Complaints about Court Judiciary

What do I do if I have a complaint?

Complaints against Court Judiciary 

The Lord President made rules for the investigation and determination of any matters concerning the conduct of judicial office holders: Complaints About the Judiciary (Scotland) Rules 2017. 

The Judicial Office for Scotland will consider any complaint about the personal conduct of judicial office holders, but cannot deal with complaints about judicial decisions or the way in which cases have been handled.  The usual way to challenge a decision is to appeal.  If you are considering appealing a judicial decision, we would recommend that you obtain legal advice.  You can obtain such advice from a solicitor or the Citizens Advice Bureau.

If you wish to complain about the personal conduct of a judicial office holder whether inside or outside of the court, you should write to:

Judicial Office for Scotland
Parliament House
or email:

The rules and guidance above provide more detail, but you should note that your complaint must be in writing and clearly state:

  • your name and address;
  • the name of the judge, or sufficient information to enable the judge to be identified;
  • where appropriate, the court, and the date of the hearing; and
  • specific details about the grounds of your complaint.

You must include copies of all the documents that you have that you are relying on to support your complaint.

Your complaint should be made as soon as possible and, in any event, no later than 3 months after the incident that you wish to complain about. If your case or appeal is on-going, your complaint may not be considered until your case has concluded but you should still make your complaint in time. The time limit for making a complaint may be extended only in exceptional circumstances.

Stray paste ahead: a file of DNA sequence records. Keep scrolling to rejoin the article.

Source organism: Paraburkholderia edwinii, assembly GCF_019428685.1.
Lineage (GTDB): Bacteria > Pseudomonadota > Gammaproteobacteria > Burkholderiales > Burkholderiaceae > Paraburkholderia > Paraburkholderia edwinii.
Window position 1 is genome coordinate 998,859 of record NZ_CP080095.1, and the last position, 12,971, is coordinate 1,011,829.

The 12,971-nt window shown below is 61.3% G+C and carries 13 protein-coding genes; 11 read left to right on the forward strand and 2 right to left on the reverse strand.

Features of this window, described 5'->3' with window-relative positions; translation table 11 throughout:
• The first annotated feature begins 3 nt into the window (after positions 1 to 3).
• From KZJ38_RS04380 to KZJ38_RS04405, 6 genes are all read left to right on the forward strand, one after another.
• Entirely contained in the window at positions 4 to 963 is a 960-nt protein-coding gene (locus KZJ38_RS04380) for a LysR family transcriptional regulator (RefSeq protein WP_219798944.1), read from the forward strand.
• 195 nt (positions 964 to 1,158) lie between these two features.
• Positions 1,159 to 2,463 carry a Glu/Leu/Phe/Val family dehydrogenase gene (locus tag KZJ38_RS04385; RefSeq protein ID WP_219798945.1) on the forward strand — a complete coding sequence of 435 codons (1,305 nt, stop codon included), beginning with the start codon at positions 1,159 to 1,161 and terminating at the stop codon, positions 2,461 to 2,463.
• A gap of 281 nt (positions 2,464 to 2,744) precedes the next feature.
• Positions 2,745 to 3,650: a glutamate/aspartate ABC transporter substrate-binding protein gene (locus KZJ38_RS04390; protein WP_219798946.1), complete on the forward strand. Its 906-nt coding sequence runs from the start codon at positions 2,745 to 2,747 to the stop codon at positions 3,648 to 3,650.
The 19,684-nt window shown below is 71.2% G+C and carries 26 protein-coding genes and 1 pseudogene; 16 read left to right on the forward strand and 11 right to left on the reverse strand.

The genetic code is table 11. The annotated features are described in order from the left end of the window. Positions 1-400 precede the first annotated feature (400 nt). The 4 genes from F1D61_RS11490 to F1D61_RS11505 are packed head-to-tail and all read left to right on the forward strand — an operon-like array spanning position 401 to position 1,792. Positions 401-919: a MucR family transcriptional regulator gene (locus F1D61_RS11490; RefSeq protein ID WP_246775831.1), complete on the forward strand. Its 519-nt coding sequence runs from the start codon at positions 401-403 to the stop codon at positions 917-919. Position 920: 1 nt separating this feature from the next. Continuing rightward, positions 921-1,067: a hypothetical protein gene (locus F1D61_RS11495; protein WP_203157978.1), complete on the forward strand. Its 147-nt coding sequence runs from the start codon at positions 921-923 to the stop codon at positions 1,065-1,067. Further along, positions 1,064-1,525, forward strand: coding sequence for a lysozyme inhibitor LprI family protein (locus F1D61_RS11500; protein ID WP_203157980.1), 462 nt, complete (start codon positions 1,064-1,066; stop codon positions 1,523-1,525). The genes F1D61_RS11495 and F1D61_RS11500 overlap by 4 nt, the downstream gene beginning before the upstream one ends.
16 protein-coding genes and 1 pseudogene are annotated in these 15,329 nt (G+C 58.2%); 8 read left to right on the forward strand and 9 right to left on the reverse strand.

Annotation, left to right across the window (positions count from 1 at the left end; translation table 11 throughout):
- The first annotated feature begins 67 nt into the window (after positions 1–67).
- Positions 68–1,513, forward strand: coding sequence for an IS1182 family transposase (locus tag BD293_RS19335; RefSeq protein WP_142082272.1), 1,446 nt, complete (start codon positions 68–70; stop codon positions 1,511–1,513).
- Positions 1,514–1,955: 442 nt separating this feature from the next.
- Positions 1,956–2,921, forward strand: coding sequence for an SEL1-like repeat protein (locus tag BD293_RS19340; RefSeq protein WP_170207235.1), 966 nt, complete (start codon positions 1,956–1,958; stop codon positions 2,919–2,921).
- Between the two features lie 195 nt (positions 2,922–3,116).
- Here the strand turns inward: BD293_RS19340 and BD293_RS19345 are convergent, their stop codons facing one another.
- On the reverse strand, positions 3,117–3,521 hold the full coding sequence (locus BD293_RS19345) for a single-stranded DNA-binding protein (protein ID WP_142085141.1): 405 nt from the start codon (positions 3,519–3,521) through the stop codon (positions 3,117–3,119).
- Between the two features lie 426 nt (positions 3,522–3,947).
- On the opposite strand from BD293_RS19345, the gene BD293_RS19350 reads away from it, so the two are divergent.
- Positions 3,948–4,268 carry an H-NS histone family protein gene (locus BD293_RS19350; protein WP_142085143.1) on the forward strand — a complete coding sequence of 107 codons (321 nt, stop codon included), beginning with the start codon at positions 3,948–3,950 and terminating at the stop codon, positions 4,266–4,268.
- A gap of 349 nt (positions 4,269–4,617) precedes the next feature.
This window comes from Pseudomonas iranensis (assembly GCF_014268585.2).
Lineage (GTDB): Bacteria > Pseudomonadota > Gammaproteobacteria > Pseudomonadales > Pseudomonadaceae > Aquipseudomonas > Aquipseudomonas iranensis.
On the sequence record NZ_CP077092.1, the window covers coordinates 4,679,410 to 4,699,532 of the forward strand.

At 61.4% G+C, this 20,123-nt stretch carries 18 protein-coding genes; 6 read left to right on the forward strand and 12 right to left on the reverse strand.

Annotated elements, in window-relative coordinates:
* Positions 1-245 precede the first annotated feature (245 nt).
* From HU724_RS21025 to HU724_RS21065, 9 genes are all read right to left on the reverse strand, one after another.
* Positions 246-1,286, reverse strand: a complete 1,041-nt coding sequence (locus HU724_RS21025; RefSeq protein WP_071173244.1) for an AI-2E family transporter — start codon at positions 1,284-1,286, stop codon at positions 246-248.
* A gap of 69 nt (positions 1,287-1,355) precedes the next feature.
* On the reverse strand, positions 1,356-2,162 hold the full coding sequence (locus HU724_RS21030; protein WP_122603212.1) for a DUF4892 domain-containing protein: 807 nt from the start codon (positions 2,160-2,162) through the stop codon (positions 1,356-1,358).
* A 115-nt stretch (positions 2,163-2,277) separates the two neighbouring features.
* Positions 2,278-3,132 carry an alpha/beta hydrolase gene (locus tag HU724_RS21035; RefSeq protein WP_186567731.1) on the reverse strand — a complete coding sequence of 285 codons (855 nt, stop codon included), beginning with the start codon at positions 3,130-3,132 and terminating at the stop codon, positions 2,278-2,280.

Read the privacy notice for information about how we handle personal data.

Scottish Courts and Tribunals Service complaints

If you have a complaint regarding the service provided by the Scottish Courts and Tribunals Service or a member of its staff or your complaint relates to your role as a juror please visit this page and follow the relevant links.

Complaints about solicitors or advocates

All complaints against legal practitioners should be sent to the Scottish Legal Complaints Commission (SLCC).  They act as a gateway or single point of contact and will advise you on what you need to do.  For further information visit the Scottish Legal Complaints website.  


Tuesday, 13 January, 2015
Sentencing Statements

At Paisley Sheriff Court on 13 January 2015, Sheriff Susan Sinclair sentenced Derek Mitchell to a community payback order and imposed a non-harassment order after the accused was convicted of assault and breach of the peace.

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Monday, 12 January, 2015
Sentencing Statements

At the High Court in Glasgow on 12 January 2015, Lord Turnbull imposed an extended sentence of 14 years imprisonment on Mariusz Cieslar after the accused pled guilty to two charges of assault with intent to rape.

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Friday, 9 January, 2015
Sentencing Statements

At the High Court in Glasgow on 9 January 2015, Lady Scott sentenced Jamie Wishart to 10 years imprisonment after the accused was convicted of the culpable homicide of Connor Cleave.

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Thursday, 8 January, 2015
Sentencing Statements

At the Court of Session on 8 January 2015, Lord Doherty sentenced Paul Mackenzie to 10 months imprisonment following a petition and complaint by Mackenzie Hall Ltd & PRA UK Holding PTY Limited in respect of his breach of interim interdict and breach of interdict.

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Monday, 22 December, 2014
Sentencing Statements

At the High Court in Glasgow on 22 December 2014, Judge John Beckett QC sentenced Ian Thomson to 13 years and six months imprisonment and imposed an Order for Lifelong Restriction after the accused was convicted of raping six women.

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